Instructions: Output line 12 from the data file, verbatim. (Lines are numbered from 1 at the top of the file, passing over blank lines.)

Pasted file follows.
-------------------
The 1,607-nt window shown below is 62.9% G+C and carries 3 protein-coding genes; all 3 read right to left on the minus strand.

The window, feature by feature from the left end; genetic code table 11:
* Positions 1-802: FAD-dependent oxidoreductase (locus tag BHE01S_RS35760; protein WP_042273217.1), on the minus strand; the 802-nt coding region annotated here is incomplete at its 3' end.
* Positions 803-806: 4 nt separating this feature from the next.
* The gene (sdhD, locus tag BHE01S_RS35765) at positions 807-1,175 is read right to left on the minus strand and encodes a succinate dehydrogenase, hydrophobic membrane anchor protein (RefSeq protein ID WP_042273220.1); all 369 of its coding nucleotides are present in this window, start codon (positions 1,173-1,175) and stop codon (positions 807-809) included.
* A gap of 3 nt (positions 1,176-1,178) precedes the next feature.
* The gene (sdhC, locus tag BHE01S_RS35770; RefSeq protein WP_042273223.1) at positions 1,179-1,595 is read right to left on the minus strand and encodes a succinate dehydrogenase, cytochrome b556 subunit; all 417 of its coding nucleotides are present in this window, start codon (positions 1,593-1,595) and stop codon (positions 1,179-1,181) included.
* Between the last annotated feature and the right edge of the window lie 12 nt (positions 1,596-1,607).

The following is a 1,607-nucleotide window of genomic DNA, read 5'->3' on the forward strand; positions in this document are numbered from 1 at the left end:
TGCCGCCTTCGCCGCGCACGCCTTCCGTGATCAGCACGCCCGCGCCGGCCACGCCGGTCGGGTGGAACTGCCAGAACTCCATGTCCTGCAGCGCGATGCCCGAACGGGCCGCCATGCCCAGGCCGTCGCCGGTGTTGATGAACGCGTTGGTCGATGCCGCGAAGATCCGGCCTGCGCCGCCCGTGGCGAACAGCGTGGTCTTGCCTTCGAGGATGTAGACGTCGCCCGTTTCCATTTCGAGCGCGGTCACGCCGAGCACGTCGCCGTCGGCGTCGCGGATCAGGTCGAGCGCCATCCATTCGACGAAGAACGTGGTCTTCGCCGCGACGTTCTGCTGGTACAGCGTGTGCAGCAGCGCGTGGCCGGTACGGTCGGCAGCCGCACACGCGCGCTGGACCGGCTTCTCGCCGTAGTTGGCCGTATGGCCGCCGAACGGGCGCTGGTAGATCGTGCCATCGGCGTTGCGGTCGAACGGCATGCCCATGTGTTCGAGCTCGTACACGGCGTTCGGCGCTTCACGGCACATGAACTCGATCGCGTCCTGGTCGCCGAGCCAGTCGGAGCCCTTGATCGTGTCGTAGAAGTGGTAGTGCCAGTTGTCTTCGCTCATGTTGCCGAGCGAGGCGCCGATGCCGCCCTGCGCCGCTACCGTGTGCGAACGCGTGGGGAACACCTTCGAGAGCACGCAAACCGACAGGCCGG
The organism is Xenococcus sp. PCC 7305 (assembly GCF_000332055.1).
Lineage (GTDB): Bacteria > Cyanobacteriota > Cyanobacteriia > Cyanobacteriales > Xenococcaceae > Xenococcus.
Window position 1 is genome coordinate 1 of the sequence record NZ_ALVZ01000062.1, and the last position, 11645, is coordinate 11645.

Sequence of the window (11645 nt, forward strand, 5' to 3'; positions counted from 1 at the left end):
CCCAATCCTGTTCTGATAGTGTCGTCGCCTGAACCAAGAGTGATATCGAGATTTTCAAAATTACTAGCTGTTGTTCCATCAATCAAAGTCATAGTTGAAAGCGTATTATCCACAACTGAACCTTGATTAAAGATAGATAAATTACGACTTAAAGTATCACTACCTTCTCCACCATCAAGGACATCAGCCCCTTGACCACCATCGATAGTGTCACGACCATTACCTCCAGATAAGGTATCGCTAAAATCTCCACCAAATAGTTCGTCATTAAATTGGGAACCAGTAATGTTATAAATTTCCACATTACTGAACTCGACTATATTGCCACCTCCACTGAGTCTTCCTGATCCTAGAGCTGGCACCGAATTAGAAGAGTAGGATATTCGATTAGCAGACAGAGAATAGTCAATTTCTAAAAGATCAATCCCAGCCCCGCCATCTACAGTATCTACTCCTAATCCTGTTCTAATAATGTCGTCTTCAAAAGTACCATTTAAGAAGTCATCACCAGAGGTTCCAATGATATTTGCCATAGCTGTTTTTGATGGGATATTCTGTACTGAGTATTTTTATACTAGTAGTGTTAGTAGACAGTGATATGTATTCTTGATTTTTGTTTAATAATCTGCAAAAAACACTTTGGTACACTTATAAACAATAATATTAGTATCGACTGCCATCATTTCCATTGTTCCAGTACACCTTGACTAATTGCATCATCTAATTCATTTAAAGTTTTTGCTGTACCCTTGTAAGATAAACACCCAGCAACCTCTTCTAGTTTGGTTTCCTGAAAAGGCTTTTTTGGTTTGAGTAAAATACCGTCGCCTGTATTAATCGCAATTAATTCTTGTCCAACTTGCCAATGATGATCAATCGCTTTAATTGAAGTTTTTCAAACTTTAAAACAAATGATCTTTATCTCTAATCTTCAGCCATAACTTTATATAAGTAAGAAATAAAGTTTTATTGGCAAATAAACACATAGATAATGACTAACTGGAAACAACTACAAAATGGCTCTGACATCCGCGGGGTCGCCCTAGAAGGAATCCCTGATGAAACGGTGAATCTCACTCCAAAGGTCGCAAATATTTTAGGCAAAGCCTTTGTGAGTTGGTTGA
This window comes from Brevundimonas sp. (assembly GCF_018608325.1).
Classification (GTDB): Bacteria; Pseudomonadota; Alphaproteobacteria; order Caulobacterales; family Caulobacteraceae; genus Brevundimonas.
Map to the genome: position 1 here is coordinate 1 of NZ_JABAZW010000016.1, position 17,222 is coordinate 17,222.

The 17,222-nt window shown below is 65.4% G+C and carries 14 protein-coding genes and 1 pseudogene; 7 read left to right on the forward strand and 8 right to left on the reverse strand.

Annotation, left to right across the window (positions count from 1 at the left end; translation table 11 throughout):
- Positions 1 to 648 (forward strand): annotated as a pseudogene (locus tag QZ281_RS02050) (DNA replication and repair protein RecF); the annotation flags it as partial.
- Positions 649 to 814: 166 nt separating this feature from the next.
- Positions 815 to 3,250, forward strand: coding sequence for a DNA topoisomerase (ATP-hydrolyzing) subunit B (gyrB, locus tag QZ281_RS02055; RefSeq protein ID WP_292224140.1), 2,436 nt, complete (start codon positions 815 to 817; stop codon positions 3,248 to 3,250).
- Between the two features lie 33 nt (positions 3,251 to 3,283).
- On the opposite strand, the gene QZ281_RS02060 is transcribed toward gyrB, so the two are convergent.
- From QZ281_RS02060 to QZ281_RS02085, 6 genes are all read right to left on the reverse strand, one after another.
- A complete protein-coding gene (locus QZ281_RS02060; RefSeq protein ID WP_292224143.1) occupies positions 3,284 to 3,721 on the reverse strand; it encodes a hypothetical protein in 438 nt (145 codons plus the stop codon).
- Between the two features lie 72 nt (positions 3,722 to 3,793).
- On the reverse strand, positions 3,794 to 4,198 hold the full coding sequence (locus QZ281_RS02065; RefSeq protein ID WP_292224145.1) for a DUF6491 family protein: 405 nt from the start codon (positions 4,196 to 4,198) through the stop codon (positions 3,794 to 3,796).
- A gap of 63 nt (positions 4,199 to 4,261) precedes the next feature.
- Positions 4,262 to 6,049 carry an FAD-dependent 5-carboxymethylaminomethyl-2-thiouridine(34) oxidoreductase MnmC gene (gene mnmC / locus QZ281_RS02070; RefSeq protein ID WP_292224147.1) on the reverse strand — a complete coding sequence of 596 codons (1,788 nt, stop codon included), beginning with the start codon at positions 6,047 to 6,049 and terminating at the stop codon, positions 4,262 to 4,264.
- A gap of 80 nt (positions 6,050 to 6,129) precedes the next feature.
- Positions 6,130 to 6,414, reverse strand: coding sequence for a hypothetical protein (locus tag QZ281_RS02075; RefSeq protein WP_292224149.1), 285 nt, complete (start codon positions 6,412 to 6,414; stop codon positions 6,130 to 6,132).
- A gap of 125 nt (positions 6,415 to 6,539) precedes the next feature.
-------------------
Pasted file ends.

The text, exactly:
Lineage (GTDB): Bacteria > Cyanobacteriota > Cyanobacteriia > Cyanobacteriales > Xenococcaceae > Xenococcus.